Equestrian, pilot and 2022 Mongol Derby competitor By Christian Weaner | Photo By Adair Media Group
Local horse trainer and pilot Lena Haug has enjoyed many incredible life experiences. Over the past decade-plus, she has spent a year in Chile leading horse trekking tours, earned a bachelor’s degree in political geography, studied abroad in Berlin, ski instructed in Tahoe, ran her own equine business and is now 30 hours from achieving her commercial pilot rating—just to name a few.
This year, she checked a new, equally compelling adventure off her to-do list: competing in the 2022 Mongol Derby—a 1,000-kilometer marathon horse race across the scenic terrain of Mongolia.
Q. What initially sparked your interest in horses, and how has that passion grown over the years?
A. It probably started as a young child. When I felt more like a wild animal myself, I guess —being intrigued and wanting to ride fast and have this connection with this animal. When I was a kid on my way to school, I would look out the window and dream that I was riding alongside, blasting off next to the cars on the horses. Horses are just kind of one of those mystical, magical creatures that caught my heart.
Q. How did the training you received growing up from your coaches and mentors help shape your skills as an equestrian?
A. I could not have done it without them. When I was 16, I started to travel to intern with professional trainers. I’d go away from where I grew up and live on these ranches. They took me under their wing in a way where I got to learn not only high-quality training techniques and the business aspect of it but also mentoring about how to be a person in the world. I learned a lot of independence and a lot of ways to communicate with customers, clients and adults. I was basically working with and for professionals, and working with their clients who were also adults, at a pretty young age. So, it really helped me kind of shape my own professional position in the horse world.
Q. Your life experiences are quite incredible. What guided you to pursue all these different adventures, and how has that shaped who you are today?
A. I never felt like I couldn’t do anything, and I think that is really special. I don’t know if that was just how I was raised or my education, but if I thought something sounded interesting, I would just start thinking about it. Then, small steps and opportunities would come up, and I would realize that those were going to lead me to this new idea that I had. I have gotten really good at saying “yes” to small opportunities that then bring me to these bigger opportunities.
Q. What drew you to North Idaho—and Sandpoint specifically?
A. My best friends live here. I have known them since first grade, and we have lived in many places together, including Tahoe and Sonoma County. When they moved up here five years ago, I came to visit and started to fall in love with the remote wilderness and learned about the flight school up here. I made my full move about four years ago to permanently be here. But really what I love is the community, the landscape and the wilderness.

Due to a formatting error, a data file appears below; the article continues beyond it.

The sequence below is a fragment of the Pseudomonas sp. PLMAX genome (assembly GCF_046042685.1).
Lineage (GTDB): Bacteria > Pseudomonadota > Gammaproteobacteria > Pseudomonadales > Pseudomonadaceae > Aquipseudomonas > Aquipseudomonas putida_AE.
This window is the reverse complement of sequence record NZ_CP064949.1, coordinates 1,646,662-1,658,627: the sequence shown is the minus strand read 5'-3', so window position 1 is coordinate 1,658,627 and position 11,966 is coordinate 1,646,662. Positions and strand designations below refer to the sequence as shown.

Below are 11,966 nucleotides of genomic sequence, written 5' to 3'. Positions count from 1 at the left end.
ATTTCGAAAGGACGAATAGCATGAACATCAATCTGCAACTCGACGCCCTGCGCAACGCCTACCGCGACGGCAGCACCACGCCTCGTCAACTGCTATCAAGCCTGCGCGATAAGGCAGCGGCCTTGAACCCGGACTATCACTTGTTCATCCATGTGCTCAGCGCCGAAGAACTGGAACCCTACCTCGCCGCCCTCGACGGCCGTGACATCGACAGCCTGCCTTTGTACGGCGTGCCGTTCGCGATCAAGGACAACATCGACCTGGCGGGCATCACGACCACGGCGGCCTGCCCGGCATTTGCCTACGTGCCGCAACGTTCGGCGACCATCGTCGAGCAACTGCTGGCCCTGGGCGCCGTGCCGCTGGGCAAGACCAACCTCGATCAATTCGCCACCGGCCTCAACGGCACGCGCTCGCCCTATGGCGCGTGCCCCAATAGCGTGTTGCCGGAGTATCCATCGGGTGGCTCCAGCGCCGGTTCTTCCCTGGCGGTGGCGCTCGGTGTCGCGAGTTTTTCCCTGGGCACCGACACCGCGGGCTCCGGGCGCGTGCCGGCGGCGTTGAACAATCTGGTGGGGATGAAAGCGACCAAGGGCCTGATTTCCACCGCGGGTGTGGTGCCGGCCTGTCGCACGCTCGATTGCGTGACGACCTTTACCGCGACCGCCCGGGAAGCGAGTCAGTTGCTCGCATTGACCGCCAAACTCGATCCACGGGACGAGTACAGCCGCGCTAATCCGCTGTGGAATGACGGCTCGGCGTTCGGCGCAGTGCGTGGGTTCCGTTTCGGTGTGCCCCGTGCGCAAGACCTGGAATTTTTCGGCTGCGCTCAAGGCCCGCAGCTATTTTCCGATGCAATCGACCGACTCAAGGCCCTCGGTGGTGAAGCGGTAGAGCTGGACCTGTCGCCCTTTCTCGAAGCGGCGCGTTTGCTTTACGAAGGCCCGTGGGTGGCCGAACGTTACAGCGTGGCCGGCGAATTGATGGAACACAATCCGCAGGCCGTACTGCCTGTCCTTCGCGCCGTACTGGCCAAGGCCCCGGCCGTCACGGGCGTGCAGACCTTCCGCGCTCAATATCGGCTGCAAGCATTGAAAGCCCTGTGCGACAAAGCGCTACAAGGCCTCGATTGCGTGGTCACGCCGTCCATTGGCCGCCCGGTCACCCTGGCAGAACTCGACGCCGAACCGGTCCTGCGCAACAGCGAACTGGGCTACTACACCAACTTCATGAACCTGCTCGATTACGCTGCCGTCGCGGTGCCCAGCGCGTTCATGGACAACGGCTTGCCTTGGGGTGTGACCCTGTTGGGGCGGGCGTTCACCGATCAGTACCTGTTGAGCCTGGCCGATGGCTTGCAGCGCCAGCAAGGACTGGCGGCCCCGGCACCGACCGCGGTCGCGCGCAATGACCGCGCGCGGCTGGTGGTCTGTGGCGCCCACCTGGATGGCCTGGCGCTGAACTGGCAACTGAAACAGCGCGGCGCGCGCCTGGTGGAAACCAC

Q. The Mongol Derby is called “the longest and toughest horse race in the world.” What drew you to this type of endurance horseback riding competition? Also, getting selected is not easy, so what did the application process look like?
A. I have known about the Mongol Derby for about six or seven years now. It’s been an item on the back of my mind that I’ve wanted to try and do, but it never felt like the right time because of the cost, and then to train for it is incredibly time consuming. It was one of those things I had on my “yes, but maybe” list in my mind. I hadn’t quite completely committed to doing it, and then in 2020 I applied. I decided that I was just going to apply because chances are I was not even going to get in because there are so many applicants.
I was working as the sales manager at Tamarack Aerospace at the time when I started to get the call backs for my Derby application. It basically started as an interview process with a written application as well as referrals and videos—footage of me riding, etc. I then started to get interview call backs, which meant that I was on track to get approved into the race (they usually only accept 45 riders per year). I was accepted for 2021, but at that point, COVID was still in full force, and three months before I was supposed to leave for the race, it was canceled. I was pretty bummed about it at first, but then I realized what a blessing it was because I was still working full time and trying to train for the race very late at night and early in the morning, and I would not have been nearly as prepared as I was this year.
Q. The Pend Oreille Arts Council—one of your biggest supporters in fundraising for the Mongol Derby—is hosting an event November 17 at the Panida Theater to honor you and show a documentary about the race called “All the Wild Horses.” How has this group helped support you, and what can visitors to this event expect to learn?
A. They were incredible. I have a friend who is on the board, and she asked if I wanted to pitch the idea to the arts council. So, I met with the board and essentially just shared with them how this is more than a horse race—it is a dive into the Mongolian culture and people. We were riding Mongolian horses; we were staying with Mongolian families; and the whole country is totally developed and wrapped around the horse in general. As a rider racing in that country, it was like riding through a history book.
The idea was to bring back cultural experiences, stories, and a new understanding based on my trip. I will also discuss what it means to have a dream and pursue it. The arts council has done a lot of work bringing visual arts into the community, and they also want to add a whole cultural aspect to that. That was something I can help bring from my experience with my trip to Mongolia.